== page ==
Muscles & Posture: Myofascial Unwinding Video
I got to the same place as this guy quite early on by just letting go and seeing what my body wanted to do. I also found this would tend to happen quite often by itself while on psychedelic drugs.
Notice how he often begins entering a yawn during these movements. As I have mentioned before on this blog, I think it’s pretty obvious that yawning relaxes muscles and fascia. I recommend only yawning as much as the body wants to during these movements. It will let you know when to enter a full yawn. 🙂
Another thing to notice is how his arms will often adopt the poses he sleeps in (arm under pillow). His “still points” are also in this pose. I believe that sleeping position is the #1 cause of wound fascia, and that sleeping in comfy beds in the likely the reason. Why? Because, in my theory, if lying on a hard surface, the fascia would be constantly innervated via input from the ground. This would stop the fascia “falling asleep” and locking in the pose. I believe this is the source of the folk wisdom that sleeping on the floor is good for your back. I honestly believe that modern life is killing us.
Here is my proposed list of top causes of myofascial winding and deformation:
- Sleep position ← Top of the list by a country mile.
- Sitting down. Computer work makes this a lot worse.
- Jerking off.
- Repetitive emotional states. For example, the “head down” submission pose, when done frequently, will mould you into that pose over time. Notice how the seated pose also resembles elements of this position? Modern life is killing our self-esteem and enjoyment of life.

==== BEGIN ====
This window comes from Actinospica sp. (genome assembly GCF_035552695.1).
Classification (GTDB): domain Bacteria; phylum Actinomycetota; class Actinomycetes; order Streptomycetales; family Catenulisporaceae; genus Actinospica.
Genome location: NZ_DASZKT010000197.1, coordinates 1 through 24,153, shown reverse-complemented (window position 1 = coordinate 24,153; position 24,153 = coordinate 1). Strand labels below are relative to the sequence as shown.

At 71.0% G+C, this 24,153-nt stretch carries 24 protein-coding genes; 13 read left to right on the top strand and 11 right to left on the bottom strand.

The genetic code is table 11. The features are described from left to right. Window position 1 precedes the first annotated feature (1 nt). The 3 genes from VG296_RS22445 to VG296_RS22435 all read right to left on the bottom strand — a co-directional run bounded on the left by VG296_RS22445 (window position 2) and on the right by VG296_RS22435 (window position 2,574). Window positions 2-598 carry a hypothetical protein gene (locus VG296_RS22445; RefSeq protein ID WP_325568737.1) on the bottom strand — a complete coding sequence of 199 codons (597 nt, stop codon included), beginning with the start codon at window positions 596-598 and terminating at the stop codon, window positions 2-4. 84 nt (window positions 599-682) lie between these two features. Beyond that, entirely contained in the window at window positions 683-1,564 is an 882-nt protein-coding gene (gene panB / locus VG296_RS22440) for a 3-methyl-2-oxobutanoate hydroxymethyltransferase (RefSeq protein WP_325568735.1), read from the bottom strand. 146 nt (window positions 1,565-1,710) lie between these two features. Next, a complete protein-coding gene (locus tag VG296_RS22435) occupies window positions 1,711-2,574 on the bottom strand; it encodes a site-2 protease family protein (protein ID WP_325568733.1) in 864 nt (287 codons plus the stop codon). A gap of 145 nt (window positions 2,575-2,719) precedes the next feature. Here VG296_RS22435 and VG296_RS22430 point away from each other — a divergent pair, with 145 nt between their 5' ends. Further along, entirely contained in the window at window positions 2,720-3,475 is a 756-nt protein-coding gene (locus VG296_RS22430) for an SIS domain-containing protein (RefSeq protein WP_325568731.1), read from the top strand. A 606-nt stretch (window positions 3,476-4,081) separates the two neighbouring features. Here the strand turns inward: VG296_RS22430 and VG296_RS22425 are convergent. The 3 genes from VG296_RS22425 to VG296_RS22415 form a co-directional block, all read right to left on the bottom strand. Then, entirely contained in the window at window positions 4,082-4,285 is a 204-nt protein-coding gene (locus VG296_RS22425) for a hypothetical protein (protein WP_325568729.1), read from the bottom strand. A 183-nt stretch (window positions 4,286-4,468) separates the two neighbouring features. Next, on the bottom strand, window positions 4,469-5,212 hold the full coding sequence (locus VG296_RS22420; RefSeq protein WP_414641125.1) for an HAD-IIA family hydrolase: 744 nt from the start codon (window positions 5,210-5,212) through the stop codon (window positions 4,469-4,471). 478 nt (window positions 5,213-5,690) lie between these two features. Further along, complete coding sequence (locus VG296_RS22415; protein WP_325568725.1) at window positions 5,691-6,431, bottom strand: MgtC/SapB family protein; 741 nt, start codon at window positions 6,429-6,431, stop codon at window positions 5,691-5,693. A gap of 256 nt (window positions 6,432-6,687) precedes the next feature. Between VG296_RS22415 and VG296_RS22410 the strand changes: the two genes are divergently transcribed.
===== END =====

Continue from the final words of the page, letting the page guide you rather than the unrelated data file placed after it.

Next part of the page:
You will find that the “still points” mentioned in that video will tend to occur at one of the above points in the list. So, you will find a disproportionately high number of still points in your various sleeping poses.
I recommend only doing 5 minutes a day of what you’ve seen in that video. Use the whole body, not just the arms. Let the body “undo” itself in the order it wants. It will operate a “last in, first out” (LIFO) queueing system regarding the winds it tells you to unwind. The older the distortion, the longer the “still point” will tend to be. The reason I say only do 5 minutes is because I’ve found that unwinding does cause inflammation if done for long periods. For me, this sort of work quickly became compulsive and I would lose my mind and enter a long trance if I did not keep tabs on it, so if you have those kinds of tendencies be especially careful.
What you have seen in the video, and what I have told you in this post, is not going to fix you in a day. There is literally no point in rushing it or trying to skip ahead by doing long sessions — that will just piss you off. It’s all about just chipping away at in over long periods of time. You probably have in the order of 100,000 winds since birth. There is no point investing any serious mental energy into trying to undo all those winds. Perhaps you could do 5 minutes a day (which will help to remove the day’s winds at least, and probably quite a few previous days’ ones) and then possibly do 30 minutes on a Sunday to make a bigger dent in it (though I don’t know whether that would cause inflammation or anything — this is all at your own risk).
This is all just about chipping away at it over time and you should not think any thoughts such as “I have to get this all done” or “This will help me in some other area of my life.” You can’t, and it won’t, and it’s just something that will improve your natural movement and posture over time. Consider it more along the lines of brushing your teeth — a short daily session that you know will serve you well in the long term.